A few months ago, Larry Ferlazzo asked me to respond to a question he got for his weekly teacher advice column at Education Week. Although I have tried to say no to most non-Harvest education commitments this year, I couldn’t pass up the opportunity to answer the question, “What history myths are being perpetuated by textbooks that you attempt to break down/challenge in your classroom? How do you do that?”
I wrote my response a few months ago, which is now up on Education Week:
When I became a teacher a decade ago, I entered the classroom equipped with James Loewen’s Lies My Teacher Told Me in one hand and Howard Zinn’s A People’s History of the United States in the other. I was convinced that the largest problem with history education was the absence of certain stories or perspectives from our textbooks. I saw myself as a myth-buster, ready to challenge students’ preconceived notions of Columbus as hero or John Brown as insane terrorist.
The longer I teach though, the more I realize these are not the most destructive myths that textbooks perpetuate. Rather, the most destructive myth is that “history is simple.” In an effort to be comprehensible, textbooks too often take complex causations and individuals and turn then into neatly identifiable causes and caricatures.
Little did I know when writing the piece that it would come out on the heels of a much-discussed piece by Stanford History Education professor Sam Wineburg in the AFT magazine read by most as a takedown of Zinn. Wineburg’s article should be mandatory reading for history teachers, despite its problems. To summarize, Wineburg critiques People’s History on two main accounts. First, it cherry picks primary source evidence to support the views Zinn holds. Second, like textbooks, it “relies almost entirely on secondary sources, with no archival research to thicken its narrative… [and] is naked of footnotes, thwarting inquisitive readers who seek to retrace the author’s interpretative steps.” Both these claims are correct and speak to the larger problem of simplifying history I wrote about.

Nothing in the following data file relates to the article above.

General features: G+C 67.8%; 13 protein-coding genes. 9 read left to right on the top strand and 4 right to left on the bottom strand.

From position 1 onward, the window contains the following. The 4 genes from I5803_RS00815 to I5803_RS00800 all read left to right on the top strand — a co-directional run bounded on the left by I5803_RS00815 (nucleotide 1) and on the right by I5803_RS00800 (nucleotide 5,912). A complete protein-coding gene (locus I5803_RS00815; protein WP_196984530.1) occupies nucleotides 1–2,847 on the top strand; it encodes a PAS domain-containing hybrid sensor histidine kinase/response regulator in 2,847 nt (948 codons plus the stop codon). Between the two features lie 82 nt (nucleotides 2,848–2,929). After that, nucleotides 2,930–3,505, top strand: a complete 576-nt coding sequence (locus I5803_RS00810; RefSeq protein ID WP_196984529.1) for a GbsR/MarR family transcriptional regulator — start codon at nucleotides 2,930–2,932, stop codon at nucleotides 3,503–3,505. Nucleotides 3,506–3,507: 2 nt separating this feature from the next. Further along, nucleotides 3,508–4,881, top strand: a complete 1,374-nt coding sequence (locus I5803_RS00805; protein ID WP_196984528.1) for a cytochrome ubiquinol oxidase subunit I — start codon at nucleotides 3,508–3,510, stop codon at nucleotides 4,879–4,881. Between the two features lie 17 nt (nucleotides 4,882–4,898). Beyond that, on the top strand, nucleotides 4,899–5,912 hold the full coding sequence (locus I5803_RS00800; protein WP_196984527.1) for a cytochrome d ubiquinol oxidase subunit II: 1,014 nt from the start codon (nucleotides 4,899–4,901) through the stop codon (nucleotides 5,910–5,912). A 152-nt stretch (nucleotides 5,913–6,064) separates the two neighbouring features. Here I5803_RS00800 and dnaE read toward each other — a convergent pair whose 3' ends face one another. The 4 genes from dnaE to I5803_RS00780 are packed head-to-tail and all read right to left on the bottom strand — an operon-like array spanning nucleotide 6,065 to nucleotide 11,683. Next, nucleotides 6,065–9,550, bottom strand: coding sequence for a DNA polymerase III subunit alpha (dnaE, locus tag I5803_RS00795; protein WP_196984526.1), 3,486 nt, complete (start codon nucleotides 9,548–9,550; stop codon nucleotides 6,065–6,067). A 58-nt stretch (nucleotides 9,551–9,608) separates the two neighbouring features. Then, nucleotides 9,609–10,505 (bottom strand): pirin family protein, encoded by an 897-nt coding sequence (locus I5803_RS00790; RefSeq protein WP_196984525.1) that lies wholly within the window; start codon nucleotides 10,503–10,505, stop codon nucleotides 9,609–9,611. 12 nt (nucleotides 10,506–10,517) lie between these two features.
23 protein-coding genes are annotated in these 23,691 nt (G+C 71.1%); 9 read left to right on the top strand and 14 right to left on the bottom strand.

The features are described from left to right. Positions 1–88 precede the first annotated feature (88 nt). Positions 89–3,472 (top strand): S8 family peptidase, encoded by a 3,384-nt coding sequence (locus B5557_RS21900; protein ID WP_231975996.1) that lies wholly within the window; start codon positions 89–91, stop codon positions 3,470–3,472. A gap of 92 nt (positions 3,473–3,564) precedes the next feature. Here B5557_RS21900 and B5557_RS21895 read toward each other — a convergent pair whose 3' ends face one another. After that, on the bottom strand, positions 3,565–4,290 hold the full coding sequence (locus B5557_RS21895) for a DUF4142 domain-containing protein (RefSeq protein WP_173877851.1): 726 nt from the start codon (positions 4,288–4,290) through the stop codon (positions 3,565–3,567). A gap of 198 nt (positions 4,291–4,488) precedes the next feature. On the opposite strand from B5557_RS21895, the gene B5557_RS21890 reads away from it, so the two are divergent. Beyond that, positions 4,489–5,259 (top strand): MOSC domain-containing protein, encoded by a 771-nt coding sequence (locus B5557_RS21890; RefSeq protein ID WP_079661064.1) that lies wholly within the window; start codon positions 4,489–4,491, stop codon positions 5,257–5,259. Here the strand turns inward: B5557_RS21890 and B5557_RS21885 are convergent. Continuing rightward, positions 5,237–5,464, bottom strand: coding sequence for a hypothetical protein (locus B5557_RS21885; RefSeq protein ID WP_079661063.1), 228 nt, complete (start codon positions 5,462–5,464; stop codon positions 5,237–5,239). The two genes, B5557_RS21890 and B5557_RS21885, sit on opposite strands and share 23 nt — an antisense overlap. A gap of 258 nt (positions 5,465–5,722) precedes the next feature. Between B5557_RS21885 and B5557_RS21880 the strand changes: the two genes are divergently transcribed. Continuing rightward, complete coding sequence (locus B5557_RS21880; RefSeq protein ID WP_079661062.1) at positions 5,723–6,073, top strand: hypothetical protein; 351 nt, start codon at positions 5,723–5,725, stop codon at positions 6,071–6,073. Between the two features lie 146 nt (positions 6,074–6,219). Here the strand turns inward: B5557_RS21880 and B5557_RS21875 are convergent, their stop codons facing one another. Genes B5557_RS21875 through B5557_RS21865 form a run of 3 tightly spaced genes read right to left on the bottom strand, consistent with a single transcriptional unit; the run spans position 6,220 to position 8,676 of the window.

However, despite Zinn’s historiographical limitations, I do not share Wineburg’s conclusions. Zinn is extremely useful exactly because it a secondary source with clear limitations. By telling history with a clear and biased perspective (unlike textbooks which try to hide their perspective), it provides teachers with a tremendous tool to teach students how all secondary sources are not unbiased factual accounts, but rather interpretations created by human beings that need to be read critically. When used with textbooks, other secondary sources, and primary sources, A People’s History helps students to do the historical thinking Wineburg so values. It does all that as well as providing a necessary dissenting voice to engage many students who don’t view history as theirs, as NYU professor Robert Cohen showed in his response to Wineburg.
Side note: Charles Blow’s column in yesterday’s New York Times makes the same points about Rosa Parks that I did in the Education Week piece.